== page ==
Out of the Bunker and into the Light: BIG's Latest Museum

Apr 30, 2018 12:00:00 PM

Similar to the exhibits themselves in historic museums, museum buildings look back on a long history. Fundamental changes have taken place, for example, from the former cabinets of curiosities and art chambers of nobility and the church during the Renaissance to today's museums. This is true both of museum operation and the form of exhibitions as well as of the museum architecture. Frequently exposed to chronic budget constraints, modern museums are often reliant on skillful self-promotion to meet their duty of preservation, research and education. Exciting architecture can do a lot of good here. Especially when it comes from a prominent source.

 TIRPITZ Museum

© Rasmus Hjortshoj

 

A brand new case of such prominent museum architecture is the TIRPITZ Museum in the sleepy town of Blåvand, Denmark. This originally consisted of a German bunker of the same name, which remained unfinished as a planned reinforcement of the Atlantic Wall during the Second World War and was converted into a museum after the war ended. In 2012, the operators decided to expand the museum and eventually engaged the Bjarke Ingels Group (BIG) for the project. The celebratory opening took place on June 29.

 

Under the Dunes

The new museum structure is much bigger than the bunker and is hidden under a dune right next to the old building. In total, it is composed of four different units whose intermediate spaces form paths, which run together in a central air well. This is where the entrance is located, which leads over a steel bridge first to a café and then into a foyer directly under the courtyard. Each of the buildings is a self-managed museum, which can independently change exhibitions, set up events or set its own opening hours. At the same time, the complex forms a superordinate unit, which allows for communication and circulation between the museums.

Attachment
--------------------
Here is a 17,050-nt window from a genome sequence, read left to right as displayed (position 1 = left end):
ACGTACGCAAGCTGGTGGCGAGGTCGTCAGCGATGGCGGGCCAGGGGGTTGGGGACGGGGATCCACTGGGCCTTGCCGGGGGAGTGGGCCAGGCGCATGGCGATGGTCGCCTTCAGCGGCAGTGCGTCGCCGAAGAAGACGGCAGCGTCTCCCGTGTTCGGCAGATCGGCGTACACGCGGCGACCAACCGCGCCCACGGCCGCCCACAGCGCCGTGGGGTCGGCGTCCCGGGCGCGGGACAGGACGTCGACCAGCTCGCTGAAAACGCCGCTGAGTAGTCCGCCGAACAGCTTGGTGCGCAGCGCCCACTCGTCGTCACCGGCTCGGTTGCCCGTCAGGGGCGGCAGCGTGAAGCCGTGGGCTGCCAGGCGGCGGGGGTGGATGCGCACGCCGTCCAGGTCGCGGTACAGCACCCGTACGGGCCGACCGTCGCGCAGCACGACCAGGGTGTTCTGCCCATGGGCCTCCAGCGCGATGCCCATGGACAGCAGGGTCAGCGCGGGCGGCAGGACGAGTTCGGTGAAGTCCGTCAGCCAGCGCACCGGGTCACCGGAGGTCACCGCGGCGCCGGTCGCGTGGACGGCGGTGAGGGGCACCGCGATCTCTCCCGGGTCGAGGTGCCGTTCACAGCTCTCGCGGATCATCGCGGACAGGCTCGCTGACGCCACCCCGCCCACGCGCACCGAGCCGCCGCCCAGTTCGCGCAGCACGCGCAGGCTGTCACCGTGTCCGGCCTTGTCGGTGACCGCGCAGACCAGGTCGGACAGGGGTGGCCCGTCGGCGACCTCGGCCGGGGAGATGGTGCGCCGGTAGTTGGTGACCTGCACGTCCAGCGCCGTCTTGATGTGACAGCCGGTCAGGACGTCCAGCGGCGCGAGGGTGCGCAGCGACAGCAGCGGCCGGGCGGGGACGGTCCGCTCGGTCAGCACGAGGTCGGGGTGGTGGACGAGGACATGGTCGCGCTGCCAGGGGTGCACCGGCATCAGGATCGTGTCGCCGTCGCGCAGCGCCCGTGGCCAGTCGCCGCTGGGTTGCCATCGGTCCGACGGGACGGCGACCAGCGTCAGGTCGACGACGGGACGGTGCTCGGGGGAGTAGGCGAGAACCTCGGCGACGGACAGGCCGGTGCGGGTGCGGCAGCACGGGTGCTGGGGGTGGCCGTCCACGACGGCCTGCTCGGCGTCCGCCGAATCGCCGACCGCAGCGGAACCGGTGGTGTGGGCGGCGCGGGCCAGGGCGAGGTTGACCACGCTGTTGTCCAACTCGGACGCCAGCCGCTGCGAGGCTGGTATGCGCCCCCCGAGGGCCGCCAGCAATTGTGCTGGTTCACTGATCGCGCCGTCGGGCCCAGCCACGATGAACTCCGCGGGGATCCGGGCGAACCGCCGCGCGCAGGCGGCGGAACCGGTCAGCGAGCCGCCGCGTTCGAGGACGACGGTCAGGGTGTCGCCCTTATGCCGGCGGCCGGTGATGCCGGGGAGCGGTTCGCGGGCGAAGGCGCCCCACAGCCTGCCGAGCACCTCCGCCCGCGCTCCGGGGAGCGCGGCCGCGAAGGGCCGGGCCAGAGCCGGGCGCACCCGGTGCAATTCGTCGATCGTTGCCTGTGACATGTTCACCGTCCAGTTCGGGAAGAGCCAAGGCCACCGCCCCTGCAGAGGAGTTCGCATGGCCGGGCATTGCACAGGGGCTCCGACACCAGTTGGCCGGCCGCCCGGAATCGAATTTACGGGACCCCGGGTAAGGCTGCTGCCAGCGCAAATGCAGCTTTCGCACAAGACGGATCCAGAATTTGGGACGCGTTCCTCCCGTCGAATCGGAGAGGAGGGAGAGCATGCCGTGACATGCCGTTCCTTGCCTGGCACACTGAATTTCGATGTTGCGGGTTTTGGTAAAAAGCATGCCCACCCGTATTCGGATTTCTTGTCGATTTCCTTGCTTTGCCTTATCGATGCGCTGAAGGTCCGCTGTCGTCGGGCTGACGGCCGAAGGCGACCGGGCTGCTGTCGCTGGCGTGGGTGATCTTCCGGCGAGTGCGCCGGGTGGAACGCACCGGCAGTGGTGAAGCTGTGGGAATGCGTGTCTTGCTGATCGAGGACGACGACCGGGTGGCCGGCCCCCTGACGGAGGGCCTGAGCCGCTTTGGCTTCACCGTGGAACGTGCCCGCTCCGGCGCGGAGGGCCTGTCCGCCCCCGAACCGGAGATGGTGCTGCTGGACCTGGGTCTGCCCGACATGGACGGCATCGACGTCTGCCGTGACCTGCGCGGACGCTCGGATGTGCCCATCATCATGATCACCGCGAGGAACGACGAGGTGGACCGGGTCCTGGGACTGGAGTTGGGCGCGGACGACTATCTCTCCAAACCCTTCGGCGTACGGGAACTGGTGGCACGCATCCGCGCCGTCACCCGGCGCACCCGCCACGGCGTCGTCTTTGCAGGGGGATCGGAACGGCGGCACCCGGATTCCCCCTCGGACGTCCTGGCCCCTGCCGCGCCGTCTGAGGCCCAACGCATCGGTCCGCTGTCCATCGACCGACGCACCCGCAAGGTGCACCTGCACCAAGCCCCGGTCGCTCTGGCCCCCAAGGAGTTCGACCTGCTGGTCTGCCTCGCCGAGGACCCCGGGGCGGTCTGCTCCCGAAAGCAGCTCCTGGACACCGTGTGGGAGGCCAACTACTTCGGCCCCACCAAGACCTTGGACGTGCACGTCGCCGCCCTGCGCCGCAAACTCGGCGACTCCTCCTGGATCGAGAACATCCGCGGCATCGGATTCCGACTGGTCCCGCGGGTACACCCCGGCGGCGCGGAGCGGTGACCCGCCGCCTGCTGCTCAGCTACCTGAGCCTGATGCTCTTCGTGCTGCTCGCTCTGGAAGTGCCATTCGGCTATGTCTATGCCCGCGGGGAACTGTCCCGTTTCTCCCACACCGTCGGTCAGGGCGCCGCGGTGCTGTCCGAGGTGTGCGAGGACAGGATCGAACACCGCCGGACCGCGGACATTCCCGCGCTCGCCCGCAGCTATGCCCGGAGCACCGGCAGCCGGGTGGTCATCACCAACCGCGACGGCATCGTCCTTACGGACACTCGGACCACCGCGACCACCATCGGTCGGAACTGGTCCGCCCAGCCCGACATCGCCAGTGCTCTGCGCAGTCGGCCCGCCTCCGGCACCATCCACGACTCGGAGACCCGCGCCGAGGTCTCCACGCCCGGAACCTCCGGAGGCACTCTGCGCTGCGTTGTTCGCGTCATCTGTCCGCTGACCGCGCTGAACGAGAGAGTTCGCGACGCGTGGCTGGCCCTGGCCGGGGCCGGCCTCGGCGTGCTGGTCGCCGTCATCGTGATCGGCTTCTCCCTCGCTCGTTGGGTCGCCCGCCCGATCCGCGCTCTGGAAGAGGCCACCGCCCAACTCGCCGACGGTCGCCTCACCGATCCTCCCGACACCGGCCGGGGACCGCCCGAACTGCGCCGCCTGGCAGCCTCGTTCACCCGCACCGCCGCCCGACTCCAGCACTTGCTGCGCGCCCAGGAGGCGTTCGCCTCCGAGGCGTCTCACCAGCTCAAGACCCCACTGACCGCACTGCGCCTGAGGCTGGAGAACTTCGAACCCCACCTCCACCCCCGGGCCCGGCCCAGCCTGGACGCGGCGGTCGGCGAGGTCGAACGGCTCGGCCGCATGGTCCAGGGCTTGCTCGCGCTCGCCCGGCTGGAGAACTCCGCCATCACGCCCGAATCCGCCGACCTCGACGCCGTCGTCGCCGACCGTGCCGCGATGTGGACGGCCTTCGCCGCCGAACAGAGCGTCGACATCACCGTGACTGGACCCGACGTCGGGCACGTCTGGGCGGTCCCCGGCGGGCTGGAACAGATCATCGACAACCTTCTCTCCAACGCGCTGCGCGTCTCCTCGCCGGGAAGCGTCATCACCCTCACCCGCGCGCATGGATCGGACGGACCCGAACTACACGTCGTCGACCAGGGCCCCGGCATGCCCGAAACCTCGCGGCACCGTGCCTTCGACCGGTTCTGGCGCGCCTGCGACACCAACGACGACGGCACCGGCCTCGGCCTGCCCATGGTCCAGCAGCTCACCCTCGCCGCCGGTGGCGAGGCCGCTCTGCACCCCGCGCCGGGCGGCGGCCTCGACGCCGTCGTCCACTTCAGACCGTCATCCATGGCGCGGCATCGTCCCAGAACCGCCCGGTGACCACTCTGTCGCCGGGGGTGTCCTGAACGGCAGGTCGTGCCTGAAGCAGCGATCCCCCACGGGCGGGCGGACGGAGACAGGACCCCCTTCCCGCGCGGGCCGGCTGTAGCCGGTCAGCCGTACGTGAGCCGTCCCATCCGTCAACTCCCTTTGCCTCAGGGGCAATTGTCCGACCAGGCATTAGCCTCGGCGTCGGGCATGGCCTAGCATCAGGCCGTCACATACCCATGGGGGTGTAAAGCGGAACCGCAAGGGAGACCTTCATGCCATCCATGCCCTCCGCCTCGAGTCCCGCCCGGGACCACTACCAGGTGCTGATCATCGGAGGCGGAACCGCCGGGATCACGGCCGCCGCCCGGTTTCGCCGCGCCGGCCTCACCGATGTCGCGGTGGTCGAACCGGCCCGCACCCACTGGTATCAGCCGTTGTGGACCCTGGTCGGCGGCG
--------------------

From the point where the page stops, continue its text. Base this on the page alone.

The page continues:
TIRPITZ Museum

TIRPITZ Museum

© Rasmus Hjortshoj

Four Museums in One

Permanent exhibitions are located in three of these museums: "An Army of Concrete" deals with the might war machine of the Atlantic Wall, "West Coast Stories" tells a 20,000 year old story of the Danish west coast and "Gold of the Sea" exhibits the largest amber collection in Denmark. The fourth museum is reserved for special exhibitions and currently houses one on the topic of clearing mines. Museum visitors are therefore offered a lot. The true highlight, however, is the structure itself - at least for lovers of architecture.

 

TIRPITZ Museum

© Rasmus Hjortshoj

 

Light Underground

The four buildings open along the paths and to the air well with a total of six-meter high glass walls, which generously illuminate the sometimes giant spaces under the up to 36 meter jutting reinforced concrete roofs. Some of the rooms are two stories large and extend down into the basement, but are still bathed in natural light. The walls between the exhibition spaces and the foyer rotate, creating a flexible museum, while simultaneously providing the foyer with some sunlight. An underground tunnel connects the new building with the old bunker museum.

 

TIRPITZ Museum

© Rasmus Hjortshoj

Conclusion

The new TIRPITZ Museum contrasts the heaviness and darkness of the war, embodied in the bunker and made the subject of discussion by the exhibitions, with an architecture full of lightness and light. Visitors are offered a quiet, unagitated, even peaceful place where they can contemplate the horror at a distance and at the same time breathe easily in an atmosphere of peace and safety. This extraordinary architecture was completed by BIG, which shines due to its special restraint, due to its wonderfully designed exhibition spaces by the Dutch creative firm Tinker Imagineers.


 

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